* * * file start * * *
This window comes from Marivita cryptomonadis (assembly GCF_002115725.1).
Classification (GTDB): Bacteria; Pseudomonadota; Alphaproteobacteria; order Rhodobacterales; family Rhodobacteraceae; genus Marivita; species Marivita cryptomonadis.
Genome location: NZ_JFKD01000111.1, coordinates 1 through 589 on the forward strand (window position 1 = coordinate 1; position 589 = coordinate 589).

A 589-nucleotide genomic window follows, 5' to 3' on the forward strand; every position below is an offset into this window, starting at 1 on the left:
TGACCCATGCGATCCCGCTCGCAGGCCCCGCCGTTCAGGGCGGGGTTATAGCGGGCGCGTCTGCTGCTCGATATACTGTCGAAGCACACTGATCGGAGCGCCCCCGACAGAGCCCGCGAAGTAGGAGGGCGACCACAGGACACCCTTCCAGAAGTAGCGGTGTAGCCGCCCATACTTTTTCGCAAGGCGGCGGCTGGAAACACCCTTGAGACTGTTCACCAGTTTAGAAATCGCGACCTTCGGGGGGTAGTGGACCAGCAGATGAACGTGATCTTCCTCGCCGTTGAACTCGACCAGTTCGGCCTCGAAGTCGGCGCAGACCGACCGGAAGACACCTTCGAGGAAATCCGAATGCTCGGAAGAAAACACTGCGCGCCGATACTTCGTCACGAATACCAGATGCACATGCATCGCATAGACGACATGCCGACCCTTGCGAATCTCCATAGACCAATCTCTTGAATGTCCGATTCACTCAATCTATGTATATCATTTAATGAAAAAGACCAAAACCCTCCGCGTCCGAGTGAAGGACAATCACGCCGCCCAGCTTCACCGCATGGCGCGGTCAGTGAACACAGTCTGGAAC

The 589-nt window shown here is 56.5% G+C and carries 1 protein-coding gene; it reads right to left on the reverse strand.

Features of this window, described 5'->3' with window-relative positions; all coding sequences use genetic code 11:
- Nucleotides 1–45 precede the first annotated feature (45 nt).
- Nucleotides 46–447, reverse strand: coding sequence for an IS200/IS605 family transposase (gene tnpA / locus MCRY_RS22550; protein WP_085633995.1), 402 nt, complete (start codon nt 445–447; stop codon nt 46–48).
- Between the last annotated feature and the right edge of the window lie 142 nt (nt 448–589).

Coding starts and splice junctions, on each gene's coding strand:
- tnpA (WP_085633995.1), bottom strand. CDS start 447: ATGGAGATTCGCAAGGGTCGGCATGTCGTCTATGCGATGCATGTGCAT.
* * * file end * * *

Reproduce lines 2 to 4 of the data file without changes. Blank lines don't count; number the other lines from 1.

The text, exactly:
Classification (GTDB): Bacteria; Pseudomonadota; Alphaproteobacteria; order Rhodobacterales; family Rhodobacteraceae; genus Marivita; species Marivita cryptomonadis.
Genome location: NZ_JFKD01000111.1, coordinates 1 through 589 on the forward strand (window position 1 = coordinate 1; position 589 = coordinate 589).

A 589-nucleotide genomic window follows, 5' to 3' on the forward strand; every position below is an offset into this window, starting at 1 on the left: